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Bitcoin continues to heat up despite cold inflation forecasts

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According to a new Bank of America study, a huge number of people talked about a decrease in spending capability over conference calls. Citations per company are increasing more than a threefold year over year. This has been the highest increase since 2004. In other words, Wall Street has ultimately extended its reach and taken into consideration Bitcoiners’ strident warnings.

The consumer price index increased 0.5 percent month over month in July, compared to 0.9 percent in June, according to the Labor Department. The price increased by 5.4 percent over the previous year.

Bitcoin’s price soared to $46,502 on Wednesday. It happened despite lower inflation figures in July and the Senate’s sanction of a $1 trillion infrastructure measure that might put certain taxes and limitations on the cryptocurrency industry. With individual investors coming back to the market, it’s at its peak point since mid-May. Crypto traders may be wagering that the increased spending would lead to inflation, strengthening bitcoin’s appeal as a hedge against the American dollar depreciation. In the aftermath of the Covid-19 outbreak, the Federal Reserve printed billions of dollars to help absorb the excess U.S. Treasury borrowing. As of early 2020, the central bank’s Treasury bond holdings have grown by approximately $3 trillion, reaching $5.3 trillion as of last updates.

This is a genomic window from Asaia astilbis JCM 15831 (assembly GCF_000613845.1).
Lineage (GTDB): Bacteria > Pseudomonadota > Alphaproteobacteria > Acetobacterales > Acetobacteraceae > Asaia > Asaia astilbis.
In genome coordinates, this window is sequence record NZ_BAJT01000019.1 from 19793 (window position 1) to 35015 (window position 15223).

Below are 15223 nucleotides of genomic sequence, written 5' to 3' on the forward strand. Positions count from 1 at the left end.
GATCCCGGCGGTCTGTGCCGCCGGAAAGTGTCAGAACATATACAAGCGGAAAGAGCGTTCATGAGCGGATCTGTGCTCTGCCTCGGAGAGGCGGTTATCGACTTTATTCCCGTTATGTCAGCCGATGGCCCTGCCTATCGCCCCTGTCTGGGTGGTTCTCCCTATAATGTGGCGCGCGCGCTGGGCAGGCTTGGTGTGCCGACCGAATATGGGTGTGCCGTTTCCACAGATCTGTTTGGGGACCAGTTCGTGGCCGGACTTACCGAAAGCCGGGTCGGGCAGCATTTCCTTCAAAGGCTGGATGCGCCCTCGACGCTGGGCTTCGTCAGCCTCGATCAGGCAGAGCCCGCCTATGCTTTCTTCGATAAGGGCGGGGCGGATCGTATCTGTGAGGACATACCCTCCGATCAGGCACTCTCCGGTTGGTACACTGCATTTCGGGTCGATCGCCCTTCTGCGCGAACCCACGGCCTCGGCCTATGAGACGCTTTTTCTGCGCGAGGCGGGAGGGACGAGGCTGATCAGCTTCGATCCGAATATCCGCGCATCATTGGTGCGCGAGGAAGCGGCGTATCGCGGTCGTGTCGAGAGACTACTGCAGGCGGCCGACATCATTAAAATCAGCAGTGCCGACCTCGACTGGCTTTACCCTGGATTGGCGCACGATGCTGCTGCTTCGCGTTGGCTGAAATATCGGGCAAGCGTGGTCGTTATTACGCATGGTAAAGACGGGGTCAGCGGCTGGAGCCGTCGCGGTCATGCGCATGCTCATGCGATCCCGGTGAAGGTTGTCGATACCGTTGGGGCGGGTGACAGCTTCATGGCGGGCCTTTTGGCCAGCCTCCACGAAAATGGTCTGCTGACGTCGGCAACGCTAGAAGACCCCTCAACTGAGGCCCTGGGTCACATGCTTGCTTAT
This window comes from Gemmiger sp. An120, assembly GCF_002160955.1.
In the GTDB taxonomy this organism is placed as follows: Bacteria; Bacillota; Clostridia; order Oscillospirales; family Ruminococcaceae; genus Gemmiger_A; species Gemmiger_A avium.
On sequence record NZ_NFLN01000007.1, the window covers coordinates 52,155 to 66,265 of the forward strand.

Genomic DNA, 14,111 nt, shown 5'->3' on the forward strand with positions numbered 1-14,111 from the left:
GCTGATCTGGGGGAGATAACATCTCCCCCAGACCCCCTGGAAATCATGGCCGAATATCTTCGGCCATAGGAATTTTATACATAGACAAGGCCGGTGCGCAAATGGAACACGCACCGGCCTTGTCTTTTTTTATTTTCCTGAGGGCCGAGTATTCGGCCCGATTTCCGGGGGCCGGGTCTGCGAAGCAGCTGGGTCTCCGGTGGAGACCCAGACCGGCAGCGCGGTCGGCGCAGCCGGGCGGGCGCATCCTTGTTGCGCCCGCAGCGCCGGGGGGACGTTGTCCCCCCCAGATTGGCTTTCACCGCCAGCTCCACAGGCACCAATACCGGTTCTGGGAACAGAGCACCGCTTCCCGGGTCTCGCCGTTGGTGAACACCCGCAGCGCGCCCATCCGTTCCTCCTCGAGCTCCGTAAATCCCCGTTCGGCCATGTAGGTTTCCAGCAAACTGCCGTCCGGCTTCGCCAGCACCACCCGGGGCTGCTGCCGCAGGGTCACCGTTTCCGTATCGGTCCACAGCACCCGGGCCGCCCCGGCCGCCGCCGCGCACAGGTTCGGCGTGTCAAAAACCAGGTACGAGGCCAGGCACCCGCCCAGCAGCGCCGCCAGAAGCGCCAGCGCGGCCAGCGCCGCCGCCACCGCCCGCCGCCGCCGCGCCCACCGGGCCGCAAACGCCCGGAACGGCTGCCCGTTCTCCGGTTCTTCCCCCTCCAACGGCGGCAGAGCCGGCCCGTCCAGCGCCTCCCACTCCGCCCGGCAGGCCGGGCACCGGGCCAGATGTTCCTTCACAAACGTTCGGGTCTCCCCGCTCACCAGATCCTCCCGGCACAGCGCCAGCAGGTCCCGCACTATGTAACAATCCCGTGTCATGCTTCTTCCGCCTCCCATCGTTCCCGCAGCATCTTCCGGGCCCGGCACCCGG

According to the Congressional Budget Office, the bipartisan infrastructure measure may add $256 billion to projected deficits in the next decade. At the current rate, that equates to the next four months of Fed Treasury buying. There’s a burgeoning sense now that U.S. investments might soon reach a point of no return.

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